Government’s Role in Impacting Daily Lives: Twentieth century Britain

A government in a country promotes general welfare, establishes justice, ensures domestic tranquillity and provides for common defence. We usually take these for granted but they actually play an important role in our lives. There was a huge role of government in impacting daily lives in the twentieth century. This intervention and impact increased drastically during war and in post-war situations. As a case study, this essay shall reflect upon the role of the government in impacting everyday lives in Britain during World War II (1939–1945). The government’s role was partially revolutionary as some of the improvements stayed for many decades that came after. All laws were passed on a massive scale. The number of causalities was huge and the reform required, equally enormous.

During a war, civilians lose freedom and are completely dependent on the government for their safety. The Emergency Powers Act, 1940 gave the British government extensive powers over people and property. During the Blitz, children and young mothers were evacuated from the big cities where bombardment was happening to safer parts of the country. Different groups of people came together for the first time. This ensued a lot of cultural exchange and sharing of the worries of the war amongst them. Food rationing began in 1940, where citizens were given books for ration stamps and provided a fixed amount of certain products for a fairer price. Similar rationing for clothes also began in 1941. Besides, women were systematically mobilised as workers and soldiers in accordance with the conscription. This provided finances to households to buy basic amenities, helped in war and gave women an opportunity to prove themselves. Many people welcomed such government involvement and wanted it to go further. Towards the late 20th century, women had the same legal rights as men in many parts of the world. The social taboo of prejudice waned as women recognized their potential. The roots of this idealistic change can be found back in WWII.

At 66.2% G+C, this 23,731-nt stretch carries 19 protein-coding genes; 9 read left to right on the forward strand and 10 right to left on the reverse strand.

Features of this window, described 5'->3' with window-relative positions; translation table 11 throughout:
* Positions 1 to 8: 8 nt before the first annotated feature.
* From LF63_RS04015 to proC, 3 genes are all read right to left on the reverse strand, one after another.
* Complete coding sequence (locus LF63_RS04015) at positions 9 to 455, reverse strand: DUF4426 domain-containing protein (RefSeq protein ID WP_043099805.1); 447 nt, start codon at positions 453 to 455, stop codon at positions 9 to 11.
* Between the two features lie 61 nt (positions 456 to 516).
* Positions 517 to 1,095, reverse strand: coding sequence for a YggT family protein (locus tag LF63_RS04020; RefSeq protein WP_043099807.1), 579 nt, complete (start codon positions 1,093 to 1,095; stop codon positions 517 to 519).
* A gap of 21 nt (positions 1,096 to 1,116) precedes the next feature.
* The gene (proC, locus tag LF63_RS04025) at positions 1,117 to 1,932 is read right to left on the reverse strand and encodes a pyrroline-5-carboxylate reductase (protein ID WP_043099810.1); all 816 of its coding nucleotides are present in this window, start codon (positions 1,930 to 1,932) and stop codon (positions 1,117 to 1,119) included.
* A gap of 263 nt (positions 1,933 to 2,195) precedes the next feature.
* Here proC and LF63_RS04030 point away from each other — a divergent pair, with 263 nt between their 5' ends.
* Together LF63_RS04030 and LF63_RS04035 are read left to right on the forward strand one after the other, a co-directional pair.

Nearly all houses possessed one radio or wireless to keep responsive of the happenings and consequent government actions and instructions for the civilians. Many traces of reassurance and inspiration can be found in Winston Churchill’s speeches during the war, that kept the spirits of the people up and filled them with a feeling of nationalism. Not only were the civilians consoled by the government, but also asked for volunteering for war work, changing their lifestyle to save food and taking care of evacuees sent out of cities. The Ministry of Information was in control of the propaganda and censorship to keep the morale of the populations by ensuring that the newspapers reported about the war in a positive way.

At the end of the war, in 1945 General Elections, the Labour Party was elected to the government. Britain witnessed rapid growth in the next 15 years under Labour and Conservative governments. The National Health Service Act 1948, National Insurance Act 1946 and the nationalism of industries and Bank of England had a lasting impact. The government played an important part in maintaining national unity during the war. Women benefitted a lot of from the government’s efforts in mobilising them out of their homes to workplaces. The war gave way to migration within Britain, and people from different regions came together.

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